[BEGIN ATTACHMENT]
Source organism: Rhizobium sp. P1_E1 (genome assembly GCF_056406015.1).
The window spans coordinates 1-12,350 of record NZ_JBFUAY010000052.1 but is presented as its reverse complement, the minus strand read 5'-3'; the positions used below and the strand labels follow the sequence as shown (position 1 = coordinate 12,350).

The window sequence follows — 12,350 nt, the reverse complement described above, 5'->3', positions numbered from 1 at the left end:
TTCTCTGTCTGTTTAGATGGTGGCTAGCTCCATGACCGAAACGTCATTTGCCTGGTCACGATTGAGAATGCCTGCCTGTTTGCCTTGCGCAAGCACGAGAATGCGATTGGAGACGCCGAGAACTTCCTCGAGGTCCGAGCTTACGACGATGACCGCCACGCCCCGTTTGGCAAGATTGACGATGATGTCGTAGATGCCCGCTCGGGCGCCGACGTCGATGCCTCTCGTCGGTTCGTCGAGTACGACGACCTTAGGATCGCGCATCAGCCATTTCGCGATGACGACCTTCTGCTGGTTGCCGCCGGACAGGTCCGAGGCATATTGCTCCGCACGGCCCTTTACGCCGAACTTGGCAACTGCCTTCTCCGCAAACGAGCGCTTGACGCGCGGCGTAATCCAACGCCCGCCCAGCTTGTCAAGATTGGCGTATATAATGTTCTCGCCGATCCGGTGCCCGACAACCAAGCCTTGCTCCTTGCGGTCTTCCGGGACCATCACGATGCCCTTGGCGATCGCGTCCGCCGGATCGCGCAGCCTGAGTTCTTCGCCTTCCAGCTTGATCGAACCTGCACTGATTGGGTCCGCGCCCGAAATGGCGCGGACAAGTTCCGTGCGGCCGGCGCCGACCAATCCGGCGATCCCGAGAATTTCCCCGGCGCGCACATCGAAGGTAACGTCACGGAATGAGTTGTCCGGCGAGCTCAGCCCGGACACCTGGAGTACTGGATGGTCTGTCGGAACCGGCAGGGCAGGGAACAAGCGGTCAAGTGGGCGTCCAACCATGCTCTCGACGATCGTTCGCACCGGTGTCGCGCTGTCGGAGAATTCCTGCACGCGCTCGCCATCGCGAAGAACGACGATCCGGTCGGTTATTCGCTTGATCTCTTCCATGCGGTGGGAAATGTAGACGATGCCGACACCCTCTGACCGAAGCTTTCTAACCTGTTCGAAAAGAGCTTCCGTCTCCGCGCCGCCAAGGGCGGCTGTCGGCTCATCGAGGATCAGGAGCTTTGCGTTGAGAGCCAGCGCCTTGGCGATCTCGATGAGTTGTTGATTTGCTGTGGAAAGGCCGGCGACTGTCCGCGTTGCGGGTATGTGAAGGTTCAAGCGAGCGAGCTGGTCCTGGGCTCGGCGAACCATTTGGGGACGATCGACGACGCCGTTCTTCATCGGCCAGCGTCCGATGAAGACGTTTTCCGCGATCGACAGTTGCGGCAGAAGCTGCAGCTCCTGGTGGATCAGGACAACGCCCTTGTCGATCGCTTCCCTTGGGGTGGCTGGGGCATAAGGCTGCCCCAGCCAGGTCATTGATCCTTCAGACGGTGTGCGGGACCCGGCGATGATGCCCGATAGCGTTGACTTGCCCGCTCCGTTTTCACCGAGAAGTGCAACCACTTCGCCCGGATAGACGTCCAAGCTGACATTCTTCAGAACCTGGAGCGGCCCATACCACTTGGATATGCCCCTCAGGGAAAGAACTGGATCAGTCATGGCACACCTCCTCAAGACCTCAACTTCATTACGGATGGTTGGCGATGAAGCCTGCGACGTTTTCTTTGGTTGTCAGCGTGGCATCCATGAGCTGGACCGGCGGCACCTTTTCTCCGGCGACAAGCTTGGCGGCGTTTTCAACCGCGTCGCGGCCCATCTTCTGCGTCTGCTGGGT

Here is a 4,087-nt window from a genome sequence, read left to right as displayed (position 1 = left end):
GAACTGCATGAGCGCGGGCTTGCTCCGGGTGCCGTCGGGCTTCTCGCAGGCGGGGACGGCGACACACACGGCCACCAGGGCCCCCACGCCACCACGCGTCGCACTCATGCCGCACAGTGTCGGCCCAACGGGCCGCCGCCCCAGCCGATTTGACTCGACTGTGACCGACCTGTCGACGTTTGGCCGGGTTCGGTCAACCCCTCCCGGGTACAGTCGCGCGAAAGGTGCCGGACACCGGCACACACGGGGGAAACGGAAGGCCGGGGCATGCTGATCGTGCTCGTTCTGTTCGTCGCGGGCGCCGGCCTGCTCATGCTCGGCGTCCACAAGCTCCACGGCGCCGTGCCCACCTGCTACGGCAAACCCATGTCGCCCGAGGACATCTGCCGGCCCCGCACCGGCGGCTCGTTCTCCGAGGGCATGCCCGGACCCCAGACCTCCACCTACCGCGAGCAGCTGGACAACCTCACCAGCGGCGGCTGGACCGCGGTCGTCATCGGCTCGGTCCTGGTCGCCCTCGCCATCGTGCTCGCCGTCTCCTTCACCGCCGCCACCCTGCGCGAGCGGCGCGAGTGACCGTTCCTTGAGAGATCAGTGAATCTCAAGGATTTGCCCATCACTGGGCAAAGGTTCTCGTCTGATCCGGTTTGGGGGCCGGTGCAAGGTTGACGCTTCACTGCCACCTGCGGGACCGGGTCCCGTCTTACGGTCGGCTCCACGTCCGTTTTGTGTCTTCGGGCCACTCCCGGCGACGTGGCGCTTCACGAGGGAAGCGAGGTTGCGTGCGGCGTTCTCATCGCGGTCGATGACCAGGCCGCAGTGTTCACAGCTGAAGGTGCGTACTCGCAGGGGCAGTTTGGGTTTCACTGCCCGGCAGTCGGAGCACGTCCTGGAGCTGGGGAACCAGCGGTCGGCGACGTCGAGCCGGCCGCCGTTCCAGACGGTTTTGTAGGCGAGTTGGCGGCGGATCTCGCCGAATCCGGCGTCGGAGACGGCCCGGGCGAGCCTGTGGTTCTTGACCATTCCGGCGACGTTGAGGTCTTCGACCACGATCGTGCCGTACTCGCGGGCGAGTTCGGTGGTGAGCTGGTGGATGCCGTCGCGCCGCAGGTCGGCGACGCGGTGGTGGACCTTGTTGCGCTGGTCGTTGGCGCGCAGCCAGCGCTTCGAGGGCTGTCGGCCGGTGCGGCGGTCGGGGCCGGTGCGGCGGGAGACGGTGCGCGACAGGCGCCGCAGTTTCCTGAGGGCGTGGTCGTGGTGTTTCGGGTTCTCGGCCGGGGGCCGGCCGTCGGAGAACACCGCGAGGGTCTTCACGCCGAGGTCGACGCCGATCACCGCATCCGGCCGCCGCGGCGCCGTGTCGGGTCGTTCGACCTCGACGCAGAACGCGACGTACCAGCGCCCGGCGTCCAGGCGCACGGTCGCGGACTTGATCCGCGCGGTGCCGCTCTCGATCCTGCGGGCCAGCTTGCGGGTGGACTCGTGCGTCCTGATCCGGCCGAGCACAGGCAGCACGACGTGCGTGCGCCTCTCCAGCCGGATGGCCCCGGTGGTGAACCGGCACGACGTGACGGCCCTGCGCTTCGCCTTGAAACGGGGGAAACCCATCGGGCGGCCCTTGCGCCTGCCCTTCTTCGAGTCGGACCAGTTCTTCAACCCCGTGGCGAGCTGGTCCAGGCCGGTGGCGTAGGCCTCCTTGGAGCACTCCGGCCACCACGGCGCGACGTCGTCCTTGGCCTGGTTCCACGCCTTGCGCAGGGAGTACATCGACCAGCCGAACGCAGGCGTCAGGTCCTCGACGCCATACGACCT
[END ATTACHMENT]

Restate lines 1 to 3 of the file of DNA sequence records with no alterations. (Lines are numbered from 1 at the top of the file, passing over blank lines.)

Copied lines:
Source organism: Rhizobium sp. P1_E1 (genome assembly GCF_056406015.1).
The window spans coordinates 1-12,350 of record NZ_JBFUAY010000052.1 but is presented as its reverse complement, the minus strand read 5'-3'; the positions used below and the strand labels follow the sequence as shown (position 1 = coordinate 12,350).

The window sequence follows — 12,350 nt, the reverse complement described above, 5'->3', positions numbered from 1 at the left end: